The Happy Dutch Sprinter

Television commercials can be pretty annoying. With the exception of the few that make you laugh. Quite often it’s the good commercials of which you forget what the company is actually trying to sell. However the annoying ones, that is a different story. Their tunes, actor and catch phrases crawl into your head, triggering a bodily sensation every time they’re on TV, usually every thirty minutes. As soon as you hear the very first notes of the jingle or the actors’ voices you jump up like a 100-meter sprint athlete, rushing to the remote to switch the channel. Recently a TV commercial in the Netherlands for an oven dish by sauce manufacturer Remia has triggered exactly this reaction; added with a hit of shame and a teaspoon of sadness. 

The commercial simply entitled ‘Remia saus voor ovenschotel’ (“Remia sauce for oven dishes”) features Dutch/Antillean athlete Churandy Martina. In the one-minute commercial we first see Martina preparing Remia’s new instant dish. With each ingredient he adds to the dish, Martina says: “Ik ben blij” (“I’m happy”, in Dutch). We’ll get to why he says that in a bit. Here’s the commercial:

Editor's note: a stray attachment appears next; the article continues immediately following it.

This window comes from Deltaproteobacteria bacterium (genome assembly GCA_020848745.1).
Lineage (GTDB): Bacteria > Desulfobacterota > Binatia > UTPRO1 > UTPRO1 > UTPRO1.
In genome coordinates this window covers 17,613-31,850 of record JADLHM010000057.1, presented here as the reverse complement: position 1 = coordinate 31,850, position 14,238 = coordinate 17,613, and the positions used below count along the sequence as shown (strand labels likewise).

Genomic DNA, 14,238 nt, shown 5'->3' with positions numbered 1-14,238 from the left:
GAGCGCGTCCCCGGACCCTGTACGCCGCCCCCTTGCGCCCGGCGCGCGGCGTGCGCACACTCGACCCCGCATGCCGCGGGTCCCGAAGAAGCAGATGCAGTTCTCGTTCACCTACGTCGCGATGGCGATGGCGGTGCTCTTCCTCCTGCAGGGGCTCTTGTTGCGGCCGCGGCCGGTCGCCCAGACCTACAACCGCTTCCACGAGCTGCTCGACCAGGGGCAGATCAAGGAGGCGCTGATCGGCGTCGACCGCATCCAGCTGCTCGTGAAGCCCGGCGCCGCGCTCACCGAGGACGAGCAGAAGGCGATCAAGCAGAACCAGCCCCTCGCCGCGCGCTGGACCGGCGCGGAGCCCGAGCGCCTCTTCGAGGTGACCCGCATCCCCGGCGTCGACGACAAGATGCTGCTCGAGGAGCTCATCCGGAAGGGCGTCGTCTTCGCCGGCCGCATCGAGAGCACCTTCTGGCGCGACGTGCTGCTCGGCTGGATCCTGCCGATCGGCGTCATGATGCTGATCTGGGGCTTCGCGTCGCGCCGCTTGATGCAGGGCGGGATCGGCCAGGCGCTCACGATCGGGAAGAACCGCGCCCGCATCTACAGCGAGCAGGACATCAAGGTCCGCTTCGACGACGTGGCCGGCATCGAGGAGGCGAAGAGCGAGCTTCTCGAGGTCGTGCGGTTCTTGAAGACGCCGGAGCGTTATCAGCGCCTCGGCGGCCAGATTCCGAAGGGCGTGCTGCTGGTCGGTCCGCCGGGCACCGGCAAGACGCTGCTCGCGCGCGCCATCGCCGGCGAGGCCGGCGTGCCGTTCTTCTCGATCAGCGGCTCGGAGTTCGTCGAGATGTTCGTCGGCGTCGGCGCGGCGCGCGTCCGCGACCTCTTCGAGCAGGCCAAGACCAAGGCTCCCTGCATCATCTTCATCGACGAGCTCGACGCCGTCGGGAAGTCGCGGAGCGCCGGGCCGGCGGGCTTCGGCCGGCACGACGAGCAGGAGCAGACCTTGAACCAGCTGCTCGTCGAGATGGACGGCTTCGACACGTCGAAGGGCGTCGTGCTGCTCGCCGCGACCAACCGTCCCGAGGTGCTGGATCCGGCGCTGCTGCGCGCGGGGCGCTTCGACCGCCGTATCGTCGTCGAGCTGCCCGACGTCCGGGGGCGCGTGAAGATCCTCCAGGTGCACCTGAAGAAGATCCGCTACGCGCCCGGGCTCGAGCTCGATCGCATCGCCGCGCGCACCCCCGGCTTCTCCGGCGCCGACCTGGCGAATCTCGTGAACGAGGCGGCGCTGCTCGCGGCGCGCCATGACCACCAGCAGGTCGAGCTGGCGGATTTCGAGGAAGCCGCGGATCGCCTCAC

After putting the dish in the oven he reads the back of the package and learns that it only takes five minutes to get ready. Although this is pretty quick (given it’s an instant meal), Martina swears that it can be done even faster. The commercial then cuts to a running track where we see five athletes ready for a 4 x 100 relay race. As soon as the starting shot sounds, the men race off. The comical element is that the athletes have the instant dish in their hands while running. With each handover the athlete adds an ingredient to the dish (like Martina did in the previous scene) and passes it to a team mate until we get to Martina himself who doesn’t only put the dish in the oven, but also wins the race in 39.11 seconds – a ‘world record’ – and is thus faster than Remia claims it takes to prepare the dish.

The play on Martina’s speed as the national and European champion (with the relay team) and the speed at which the product is prepared make for a nice pun. It gets people laughing, sharing it on social media and of course reinforces the brand name.

However, this commercial also reinforces the stereotypical images of minorities in the Netherlands. In this case black people. And to be more specific, people of Dutch Caribbean decent, where Martina’s roots lie and whose socio-economic position in the Netherlands can be described as (at the least) problematic; second class citizens in the Kingdom of the Netherlands.

The Dutch Caribbean consists of six islands in the Caribbean that are part of the Dutch Kingdom: three of them are ‘special municipalities’ while the three other ones are ‘constituent countries’ within the Kingdom — quite the re-branding of the concept of the Colony in the 21st century.